Technology

Seven picture-perfect apps

Heather Green

As great images make their rounds on social networks such as Instagram, Heather Green reviews seven photo-editing apps for tablets and phones.

There are literally hundreds of photo editing apps out there; from the sublime to the flashy and expensive. (Reuters)

Remember a few years back, when the first camera phones appeared on the scene? The world suddenly went mad for them, with early adopters shelling out thousands of rands for a phone that could take maybe six images of maybe 100 pixels each. Fast forward a decade or so, and we're not so easily impressed. With just about every smart phone now capable of taking thousands of pictures and recording reams of video, we've gone from marvelling at the technology to being blasé about it. It's no longer enough to simply take pictures; we have to make them perfect too. 

Fortunately, developers have provided us with the tools to do almost that. There are literally hundreds of photo editing apps out there; from the sublime to the flashy and expensive. Here we round up our top picks for smartphones: 

7. Snapseed 
Simple, straightforward and effective, Snapseed allows you to manipulate anything from colour to warmth and image size with a slide of the thumb. It may not be the most in-depth app available, but it's very user-friendly and comes in both Android and iOS editions – good news for those fed up with Apple's dominance in the photo editing app market. 

6. BeFunky 

Available in both "free" and "pro" versions, BeFunky is an odd sort of meshing of Instagram and a serious picture editor. For some, the only tweaking they'll ever do is slapping some cartoon effects on images of cats; but the ability is there to manipulate in a more-straightforward way. It's perhaps no surprise BeFunky's popularity is growing so rapidly.

5. Adobe Photoshop Express
Despite the Adobe name, Photoshop Express for mobile is a very simple service; drawing on little of the advances that made its desktop cousin a must have for anyone with a camera. That being said, there's still plenty here to tempt even the most casual user: slider controls to tweak contrast, shadows, exposure and saturation; along with your basic cropping and red eye effects. As a bonus, extra effects can be purchased "in app", giving you the option of making your mini-editing suite that much more impressive.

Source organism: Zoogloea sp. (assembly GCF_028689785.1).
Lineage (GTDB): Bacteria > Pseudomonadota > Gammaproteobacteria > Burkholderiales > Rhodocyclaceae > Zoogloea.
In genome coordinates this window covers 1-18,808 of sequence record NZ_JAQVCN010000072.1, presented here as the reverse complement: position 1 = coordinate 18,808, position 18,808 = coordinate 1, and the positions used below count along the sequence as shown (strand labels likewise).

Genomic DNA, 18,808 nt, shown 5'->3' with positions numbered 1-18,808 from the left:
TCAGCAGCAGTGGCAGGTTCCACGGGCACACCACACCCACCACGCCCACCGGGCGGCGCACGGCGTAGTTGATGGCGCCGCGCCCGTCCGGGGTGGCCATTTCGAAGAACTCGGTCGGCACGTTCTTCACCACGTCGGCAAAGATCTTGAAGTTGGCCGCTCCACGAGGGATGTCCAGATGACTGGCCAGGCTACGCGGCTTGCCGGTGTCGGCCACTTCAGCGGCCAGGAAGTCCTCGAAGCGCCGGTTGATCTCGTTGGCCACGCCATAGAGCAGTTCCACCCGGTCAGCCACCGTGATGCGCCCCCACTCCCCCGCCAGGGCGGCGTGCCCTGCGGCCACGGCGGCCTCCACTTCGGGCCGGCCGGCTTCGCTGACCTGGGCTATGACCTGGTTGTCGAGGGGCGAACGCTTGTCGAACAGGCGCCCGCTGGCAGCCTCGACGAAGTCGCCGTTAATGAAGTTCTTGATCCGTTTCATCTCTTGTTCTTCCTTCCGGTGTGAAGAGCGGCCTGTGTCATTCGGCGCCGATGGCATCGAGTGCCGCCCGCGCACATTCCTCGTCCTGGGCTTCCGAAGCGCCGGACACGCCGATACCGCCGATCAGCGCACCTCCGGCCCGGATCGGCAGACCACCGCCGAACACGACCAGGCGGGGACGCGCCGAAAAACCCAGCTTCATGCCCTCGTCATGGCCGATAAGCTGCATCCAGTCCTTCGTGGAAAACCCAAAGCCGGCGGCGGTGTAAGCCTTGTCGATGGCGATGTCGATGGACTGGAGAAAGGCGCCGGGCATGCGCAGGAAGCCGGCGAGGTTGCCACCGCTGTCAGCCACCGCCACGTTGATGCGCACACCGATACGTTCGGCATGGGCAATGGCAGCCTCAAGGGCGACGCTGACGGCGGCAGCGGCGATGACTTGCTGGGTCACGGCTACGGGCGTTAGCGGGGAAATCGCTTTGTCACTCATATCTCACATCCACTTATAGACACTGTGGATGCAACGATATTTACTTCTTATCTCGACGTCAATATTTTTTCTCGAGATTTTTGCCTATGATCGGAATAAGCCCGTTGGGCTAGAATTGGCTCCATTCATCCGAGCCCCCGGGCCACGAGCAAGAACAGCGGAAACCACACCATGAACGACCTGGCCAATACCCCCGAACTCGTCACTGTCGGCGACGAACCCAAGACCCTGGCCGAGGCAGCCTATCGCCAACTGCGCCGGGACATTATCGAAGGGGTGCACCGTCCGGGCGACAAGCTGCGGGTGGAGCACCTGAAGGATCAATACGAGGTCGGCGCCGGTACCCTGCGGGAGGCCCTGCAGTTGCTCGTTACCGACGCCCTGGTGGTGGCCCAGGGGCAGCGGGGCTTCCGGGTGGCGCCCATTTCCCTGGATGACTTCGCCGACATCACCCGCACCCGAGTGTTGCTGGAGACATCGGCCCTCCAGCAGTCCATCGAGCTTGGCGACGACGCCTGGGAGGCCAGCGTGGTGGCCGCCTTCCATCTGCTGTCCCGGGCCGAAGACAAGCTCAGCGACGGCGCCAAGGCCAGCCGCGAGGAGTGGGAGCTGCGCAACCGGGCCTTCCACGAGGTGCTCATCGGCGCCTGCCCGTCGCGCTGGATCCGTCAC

4. Oggl

Here's something for the Windows Phone devotees. Oggl may have started life as a bug-infested social networking tool, but a succession of updates has transformed it into one of the best image-manipulators on the block. Different lenses and effects come as standard, and a nifty bit of digital footwork allows you to upload to Instagram (something that shouldn't be possible on a Windows Phone). It's brilliant and easy to use.

3. Repix
Repix has long been one of the best apps available on Android. It allows you to manipulate images in creative ways, making them appear like paintings or highly-detailed drawings. Even if you don't go in for that sort of thing, it still comes with all the basic options, easily putting it on a par with Photoshop Express. 

2. Aviary 
Unashamedly targeted at designers and professionals as a handy "quick edit" program to play around with, Aviary offers more editing options than most competitors – along with all the standard faux-Instagram filters. Extremely in-depth for a mobile app, Aviary is probably the closest a free app will ever get to the experience of using a decent desktop editor.

1. Adobe Photoshop Touch 

There's little to say about Photoshop Touch except "oh, wow". Retailing at around R1 000, it's certainly expensive for an app; but it more than makes up for the price tag with what it can do. Put simply, Touch is like transferring Photoshop from your laptop onto your phone. The range of edits and filters available is unbelievable and the finished product is professional quality. The only downside is how slowly it operates. But then that's to be expected when an app is packing this much power. –? Gadget.co.za

Heather Green is a writer for treat.com and is a photography enthusiast.

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